Jon Sanders

47 “The servant who knows the master’s will and does not get ready or does not do what the master wants will be beaten with many blows. 48 But the one who does not know and does things deserving punishment will be beaten with few blows. From everyone who has been given much, much will be demanded; and from the one who has been entrusted with much, much more will be asked.

In Jesus' teaching, the master has given his manager much responsibility to see to it that his will is carried out in his absence — namely, that his servants are cared for and fed properly. If he carries out his duties faithfully, then when his master returns, the manager finds great reward, greater elevation and responsibility.

The improper manager, however, tyrannizes the servants, making himself fat and drunk on the food and drink the master set aside for them. What the master gave him — and demanded from him — was knowledge of the master's will and responsibility to carry it out. If he thwarts his master's will, his reward will be a heavy beating.

In Jesus' parable, the servants are our fellow men. Each individual hearer is a manager — do we choose to be faithful managers or wicked ones (who get cut to pieces and assigned to a place with the unbelievers)? The master is Jesus.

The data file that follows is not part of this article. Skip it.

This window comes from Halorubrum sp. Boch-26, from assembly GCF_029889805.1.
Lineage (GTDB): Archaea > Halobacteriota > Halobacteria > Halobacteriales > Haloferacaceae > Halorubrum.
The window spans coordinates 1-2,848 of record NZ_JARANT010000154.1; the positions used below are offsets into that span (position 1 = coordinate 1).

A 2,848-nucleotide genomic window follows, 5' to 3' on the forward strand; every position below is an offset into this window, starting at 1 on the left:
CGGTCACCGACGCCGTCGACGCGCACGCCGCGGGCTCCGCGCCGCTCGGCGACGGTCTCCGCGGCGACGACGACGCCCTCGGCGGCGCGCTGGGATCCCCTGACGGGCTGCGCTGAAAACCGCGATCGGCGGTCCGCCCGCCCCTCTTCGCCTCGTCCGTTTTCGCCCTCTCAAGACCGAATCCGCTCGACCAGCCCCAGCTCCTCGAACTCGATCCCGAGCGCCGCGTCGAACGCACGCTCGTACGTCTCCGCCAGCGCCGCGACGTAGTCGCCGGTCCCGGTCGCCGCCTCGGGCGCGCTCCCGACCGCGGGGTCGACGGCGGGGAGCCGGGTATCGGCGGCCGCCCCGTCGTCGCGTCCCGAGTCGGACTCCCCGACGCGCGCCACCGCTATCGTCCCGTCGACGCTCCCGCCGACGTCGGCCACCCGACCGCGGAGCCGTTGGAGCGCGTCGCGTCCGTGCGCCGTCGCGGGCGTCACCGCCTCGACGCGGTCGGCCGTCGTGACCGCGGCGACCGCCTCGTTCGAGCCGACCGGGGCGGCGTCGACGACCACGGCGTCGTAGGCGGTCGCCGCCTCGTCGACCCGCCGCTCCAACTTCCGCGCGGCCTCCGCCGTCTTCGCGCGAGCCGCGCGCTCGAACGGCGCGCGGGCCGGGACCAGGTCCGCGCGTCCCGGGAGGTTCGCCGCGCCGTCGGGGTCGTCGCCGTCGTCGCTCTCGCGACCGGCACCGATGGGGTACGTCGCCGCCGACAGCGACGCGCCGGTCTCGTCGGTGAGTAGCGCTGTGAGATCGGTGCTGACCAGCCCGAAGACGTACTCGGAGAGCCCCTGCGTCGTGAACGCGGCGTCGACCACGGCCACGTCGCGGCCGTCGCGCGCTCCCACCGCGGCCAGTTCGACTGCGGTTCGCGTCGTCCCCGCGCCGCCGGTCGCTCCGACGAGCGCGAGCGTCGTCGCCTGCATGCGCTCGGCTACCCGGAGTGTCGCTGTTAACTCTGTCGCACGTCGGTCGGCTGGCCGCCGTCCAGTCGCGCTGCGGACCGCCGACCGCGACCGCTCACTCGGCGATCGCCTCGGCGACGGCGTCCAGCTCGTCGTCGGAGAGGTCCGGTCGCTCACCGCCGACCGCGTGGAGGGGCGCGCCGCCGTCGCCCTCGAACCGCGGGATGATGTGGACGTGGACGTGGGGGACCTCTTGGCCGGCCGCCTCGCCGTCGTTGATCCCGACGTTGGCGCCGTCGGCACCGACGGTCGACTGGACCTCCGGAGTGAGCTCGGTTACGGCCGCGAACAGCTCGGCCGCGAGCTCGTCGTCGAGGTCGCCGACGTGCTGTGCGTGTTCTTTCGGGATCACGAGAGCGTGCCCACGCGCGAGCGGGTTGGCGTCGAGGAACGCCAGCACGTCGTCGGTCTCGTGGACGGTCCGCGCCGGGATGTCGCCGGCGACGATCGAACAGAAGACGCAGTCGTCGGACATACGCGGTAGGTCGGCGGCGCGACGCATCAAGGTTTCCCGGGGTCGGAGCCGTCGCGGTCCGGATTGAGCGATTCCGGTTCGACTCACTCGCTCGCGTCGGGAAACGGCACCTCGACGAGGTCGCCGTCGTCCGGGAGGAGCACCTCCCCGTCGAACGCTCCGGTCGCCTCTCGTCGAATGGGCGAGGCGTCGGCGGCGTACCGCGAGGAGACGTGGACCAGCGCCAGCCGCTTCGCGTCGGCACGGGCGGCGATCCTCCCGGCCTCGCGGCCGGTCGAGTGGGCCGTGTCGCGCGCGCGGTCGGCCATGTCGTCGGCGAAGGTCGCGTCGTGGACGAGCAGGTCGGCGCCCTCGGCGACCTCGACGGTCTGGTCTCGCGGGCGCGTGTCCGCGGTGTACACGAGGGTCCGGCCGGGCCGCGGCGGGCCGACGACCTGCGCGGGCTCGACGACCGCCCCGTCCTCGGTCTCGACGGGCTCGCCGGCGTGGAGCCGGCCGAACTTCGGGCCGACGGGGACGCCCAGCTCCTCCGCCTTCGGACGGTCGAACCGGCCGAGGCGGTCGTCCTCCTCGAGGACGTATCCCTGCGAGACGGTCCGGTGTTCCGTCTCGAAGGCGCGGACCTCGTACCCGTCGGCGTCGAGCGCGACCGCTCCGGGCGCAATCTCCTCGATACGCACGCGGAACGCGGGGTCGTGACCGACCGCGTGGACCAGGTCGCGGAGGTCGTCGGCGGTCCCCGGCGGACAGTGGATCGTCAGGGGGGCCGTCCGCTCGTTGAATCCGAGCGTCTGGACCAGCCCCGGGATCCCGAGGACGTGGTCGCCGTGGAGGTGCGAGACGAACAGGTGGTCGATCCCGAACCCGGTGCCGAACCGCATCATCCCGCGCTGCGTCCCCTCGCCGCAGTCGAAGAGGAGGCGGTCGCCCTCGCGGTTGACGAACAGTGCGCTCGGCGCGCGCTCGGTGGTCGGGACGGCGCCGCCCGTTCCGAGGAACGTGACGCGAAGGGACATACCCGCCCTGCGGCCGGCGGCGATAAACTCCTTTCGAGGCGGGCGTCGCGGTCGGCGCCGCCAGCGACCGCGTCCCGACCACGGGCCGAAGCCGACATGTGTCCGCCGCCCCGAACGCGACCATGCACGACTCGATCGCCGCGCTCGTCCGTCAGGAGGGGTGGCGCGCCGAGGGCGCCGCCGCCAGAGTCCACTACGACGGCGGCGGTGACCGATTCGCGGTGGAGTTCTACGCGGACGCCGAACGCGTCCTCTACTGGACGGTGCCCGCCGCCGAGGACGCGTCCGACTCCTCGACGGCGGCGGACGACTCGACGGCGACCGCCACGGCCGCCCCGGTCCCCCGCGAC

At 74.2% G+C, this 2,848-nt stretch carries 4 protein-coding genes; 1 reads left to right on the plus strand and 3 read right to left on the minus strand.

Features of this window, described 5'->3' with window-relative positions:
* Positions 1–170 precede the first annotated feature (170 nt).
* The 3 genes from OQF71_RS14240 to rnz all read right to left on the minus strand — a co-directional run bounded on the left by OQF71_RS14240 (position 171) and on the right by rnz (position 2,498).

How, then, does that teaching coincide with Obama's desire to tax the rich? Quick answer: it doesn't, not by a long chalk. But let us try to see it as the president does.

Who are the servants the master wishes the manager to care for? That one is easy; the poor.

Who is the manager? Also easy: the rich.

Who is the master? Well, there's the thing. It has to be Obama, doesn't it? Or perhaps just the government. Either way, in Obama's mind, the rich have been given much — not responsibility; riches — by the government (oh, no, they didn't earn those riches on their own). Now, much riches are required — by Obama.

Who are the hearers to identify with? Why, the poor servants, of course. We are to root for Obama to take much from the rich. And we're supposed to think something about how Jesus would've wanted it that way.

But who gets the money? The government. We the poor get nothing other than the consolation that Obama the master isn't going to ask us for any more.

There ends the usefulness of Jesus' teaching to Obama. If, however, we are to keep the parable decidedly grounded on earth and kept away from spiritual matters, then is not the president himself the unfaithful manager?

Consider: We the people have given him much responsibility. In return, he has given Americans much tyranny, he has pursued policies that have not only plundered this present generation but several future ones as well, and he has handed over power to his big corporations and union allies.

In short, Obama has been an exceedingly wicked manager, and when we return to the polls in November, may we give him a heavy beating.

Jon Sanders

Jon Sanders is associate director of research at the John Locke Foundation in Raleigh, N.C.